National Indigenous History Month: Canadian documentary A Cedar is Life highlights the importance of Indigenous storytelling
Today, as we celebrate National Indigenous History Month, we recognize the importance of uplifting Indigenous creators to share heritage stories from their own perspective.
A Cedar Is Life is a feature documentary by Indigenous producer Harold C. Joe and business partner Leslie D. Bland at B.C.-based Orca Cove Media. The goal of Orca Cove Media is to facilitate education and understanding by sharing Indigenous history through storytelling. The documentary A Cedar Is Life shares the importance of the cedar tree to Traditional West Coast Indigenous communities and their way of life.
Through support from the Rogers Group of Funds, Orca Cove Media received funding to execute projects like A Cedar is Life and Tzouhalem, a documentary which examines the near-mythic figure of Cowichan Chief Tzouhalem, the account of his life from both historians and First Nations Elders, the folkloric tales concerning him, his impact on the modern relationship between the Crown and First Nations, and how his legend remains alive to this day. Rogers is the largest source of funding in the country for documentaries, and this year we’re supporting 23 new documentary productions across the country with a focus on equity seeking storytellers.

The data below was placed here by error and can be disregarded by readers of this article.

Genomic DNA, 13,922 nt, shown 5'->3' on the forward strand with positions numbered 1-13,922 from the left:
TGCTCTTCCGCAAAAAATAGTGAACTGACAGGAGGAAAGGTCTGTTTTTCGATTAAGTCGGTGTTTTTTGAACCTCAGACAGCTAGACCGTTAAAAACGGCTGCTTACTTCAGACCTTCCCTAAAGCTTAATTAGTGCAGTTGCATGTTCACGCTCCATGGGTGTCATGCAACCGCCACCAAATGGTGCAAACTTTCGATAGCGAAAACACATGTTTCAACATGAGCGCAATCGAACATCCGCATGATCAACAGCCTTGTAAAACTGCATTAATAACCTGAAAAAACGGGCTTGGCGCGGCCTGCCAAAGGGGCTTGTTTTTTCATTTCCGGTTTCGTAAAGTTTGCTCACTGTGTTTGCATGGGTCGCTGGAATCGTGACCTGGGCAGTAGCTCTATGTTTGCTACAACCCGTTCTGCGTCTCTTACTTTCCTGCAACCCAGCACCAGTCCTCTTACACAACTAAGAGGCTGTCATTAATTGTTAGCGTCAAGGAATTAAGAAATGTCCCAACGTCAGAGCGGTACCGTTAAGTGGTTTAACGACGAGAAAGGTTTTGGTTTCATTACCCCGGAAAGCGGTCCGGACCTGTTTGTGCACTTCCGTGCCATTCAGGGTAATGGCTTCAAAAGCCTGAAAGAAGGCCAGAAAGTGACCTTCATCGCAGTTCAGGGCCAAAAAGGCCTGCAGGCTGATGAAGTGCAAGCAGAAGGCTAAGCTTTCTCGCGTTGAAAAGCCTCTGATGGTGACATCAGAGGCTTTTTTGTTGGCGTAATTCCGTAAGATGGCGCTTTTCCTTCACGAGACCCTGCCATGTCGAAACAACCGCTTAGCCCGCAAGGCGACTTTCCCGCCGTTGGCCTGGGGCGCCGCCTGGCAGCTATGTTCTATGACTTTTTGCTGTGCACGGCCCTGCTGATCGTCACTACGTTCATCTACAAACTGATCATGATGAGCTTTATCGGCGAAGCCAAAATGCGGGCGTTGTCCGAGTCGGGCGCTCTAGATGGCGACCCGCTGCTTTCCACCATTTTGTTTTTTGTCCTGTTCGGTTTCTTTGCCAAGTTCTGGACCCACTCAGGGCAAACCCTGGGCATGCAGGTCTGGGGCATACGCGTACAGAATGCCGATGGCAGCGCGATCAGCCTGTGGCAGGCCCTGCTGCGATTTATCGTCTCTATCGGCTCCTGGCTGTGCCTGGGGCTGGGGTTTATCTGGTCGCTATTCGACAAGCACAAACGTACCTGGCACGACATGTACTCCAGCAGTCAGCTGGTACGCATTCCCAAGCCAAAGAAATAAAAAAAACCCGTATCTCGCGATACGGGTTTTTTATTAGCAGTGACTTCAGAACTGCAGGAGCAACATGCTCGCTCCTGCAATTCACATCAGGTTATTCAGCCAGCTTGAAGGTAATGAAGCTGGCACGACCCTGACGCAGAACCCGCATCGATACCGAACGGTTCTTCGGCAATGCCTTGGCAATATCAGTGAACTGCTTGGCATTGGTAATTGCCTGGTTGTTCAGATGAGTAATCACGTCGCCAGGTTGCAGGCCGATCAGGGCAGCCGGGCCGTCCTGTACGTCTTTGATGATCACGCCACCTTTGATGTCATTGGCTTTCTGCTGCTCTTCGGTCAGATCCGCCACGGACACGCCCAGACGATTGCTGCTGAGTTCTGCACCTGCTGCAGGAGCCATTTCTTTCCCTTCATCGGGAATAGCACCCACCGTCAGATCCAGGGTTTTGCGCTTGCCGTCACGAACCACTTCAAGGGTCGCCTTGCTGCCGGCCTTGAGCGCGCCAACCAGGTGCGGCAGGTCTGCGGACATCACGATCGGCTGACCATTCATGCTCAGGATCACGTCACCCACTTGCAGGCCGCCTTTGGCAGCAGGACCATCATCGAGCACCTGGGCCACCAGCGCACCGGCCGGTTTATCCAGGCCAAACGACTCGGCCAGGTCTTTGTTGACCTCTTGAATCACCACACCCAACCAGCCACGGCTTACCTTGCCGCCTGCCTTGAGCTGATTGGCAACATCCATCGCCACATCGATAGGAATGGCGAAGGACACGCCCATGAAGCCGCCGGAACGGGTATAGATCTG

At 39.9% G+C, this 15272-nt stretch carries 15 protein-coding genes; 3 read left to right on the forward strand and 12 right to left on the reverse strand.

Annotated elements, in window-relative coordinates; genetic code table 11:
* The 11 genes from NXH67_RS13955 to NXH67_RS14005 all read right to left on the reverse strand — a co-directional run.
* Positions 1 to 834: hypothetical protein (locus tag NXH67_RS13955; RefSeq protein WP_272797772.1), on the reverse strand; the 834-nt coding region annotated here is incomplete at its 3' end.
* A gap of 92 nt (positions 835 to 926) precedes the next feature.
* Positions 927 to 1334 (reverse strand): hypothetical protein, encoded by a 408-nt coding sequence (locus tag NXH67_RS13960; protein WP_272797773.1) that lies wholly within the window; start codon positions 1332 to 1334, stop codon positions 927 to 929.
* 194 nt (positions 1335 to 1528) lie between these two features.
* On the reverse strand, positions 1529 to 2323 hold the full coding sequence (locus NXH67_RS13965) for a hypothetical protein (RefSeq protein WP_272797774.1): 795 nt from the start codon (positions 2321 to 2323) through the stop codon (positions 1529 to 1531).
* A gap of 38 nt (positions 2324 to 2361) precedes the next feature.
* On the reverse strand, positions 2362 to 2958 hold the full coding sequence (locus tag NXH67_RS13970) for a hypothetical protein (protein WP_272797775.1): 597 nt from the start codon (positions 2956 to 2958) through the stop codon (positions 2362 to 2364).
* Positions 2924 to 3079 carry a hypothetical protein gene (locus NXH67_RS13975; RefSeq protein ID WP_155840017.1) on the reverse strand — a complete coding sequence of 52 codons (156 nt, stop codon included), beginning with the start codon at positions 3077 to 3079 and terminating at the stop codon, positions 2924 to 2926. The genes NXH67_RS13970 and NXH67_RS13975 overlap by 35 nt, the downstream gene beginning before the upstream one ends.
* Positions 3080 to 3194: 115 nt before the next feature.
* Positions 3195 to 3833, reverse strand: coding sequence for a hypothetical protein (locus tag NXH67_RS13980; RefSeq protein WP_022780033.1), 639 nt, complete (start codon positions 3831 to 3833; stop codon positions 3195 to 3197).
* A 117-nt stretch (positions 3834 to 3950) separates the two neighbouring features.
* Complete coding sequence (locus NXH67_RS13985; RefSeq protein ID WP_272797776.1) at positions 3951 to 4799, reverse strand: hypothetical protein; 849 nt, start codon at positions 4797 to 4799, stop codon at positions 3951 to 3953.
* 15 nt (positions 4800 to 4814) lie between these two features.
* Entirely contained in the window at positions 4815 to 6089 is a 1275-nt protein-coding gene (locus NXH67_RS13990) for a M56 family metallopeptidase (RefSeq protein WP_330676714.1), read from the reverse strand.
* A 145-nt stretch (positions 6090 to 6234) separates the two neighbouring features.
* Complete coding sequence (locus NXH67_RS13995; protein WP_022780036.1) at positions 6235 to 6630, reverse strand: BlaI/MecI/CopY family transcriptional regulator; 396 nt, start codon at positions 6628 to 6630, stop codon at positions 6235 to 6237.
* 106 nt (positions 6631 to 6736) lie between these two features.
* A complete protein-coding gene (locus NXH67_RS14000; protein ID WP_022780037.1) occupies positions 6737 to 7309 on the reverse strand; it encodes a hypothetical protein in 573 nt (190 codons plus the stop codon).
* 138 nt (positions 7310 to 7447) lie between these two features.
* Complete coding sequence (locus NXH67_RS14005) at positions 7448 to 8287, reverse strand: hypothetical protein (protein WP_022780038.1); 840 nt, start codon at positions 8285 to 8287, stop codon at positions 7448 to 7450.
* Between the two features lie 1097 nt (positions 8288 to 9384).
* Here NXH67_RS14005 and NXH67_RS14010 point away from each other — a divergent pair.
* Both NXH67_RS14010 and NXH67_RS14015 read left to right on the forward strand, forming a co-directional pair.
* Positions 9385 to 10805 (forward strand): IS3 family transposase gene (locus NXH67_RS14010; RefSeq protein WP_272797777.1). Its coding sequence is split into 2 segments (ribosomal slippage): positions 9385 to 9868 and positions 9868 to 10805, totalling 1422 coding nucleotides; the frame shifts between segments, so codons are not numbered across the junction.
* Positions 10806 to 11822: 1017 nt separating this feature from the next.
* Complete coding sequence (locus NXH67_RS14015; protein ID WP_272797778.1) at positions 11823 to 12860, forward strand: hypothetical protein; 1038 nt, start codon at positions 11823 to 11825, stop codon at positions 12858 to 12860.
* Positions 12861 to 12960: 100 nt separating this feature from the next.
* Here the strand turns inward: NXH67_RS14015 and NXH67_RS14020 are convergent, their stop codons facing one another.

Building on its history of supporting Canadian content and storytelling, in 2021 the Rogers Group of Funds announced two new partnerships to further support diverse content creators in Canada – the newly created Canadian Independent Screen Fund in partnership with the Black Screen Office and a new $1 million fund for Indigenous creators in British Columbia, in partnership with Creative BC.
It’s through the support of Indigenous storytellers like Harold C. Joe and untold stories like A Cedar is Life that we can help ensure that Indigenous history is never forgotten.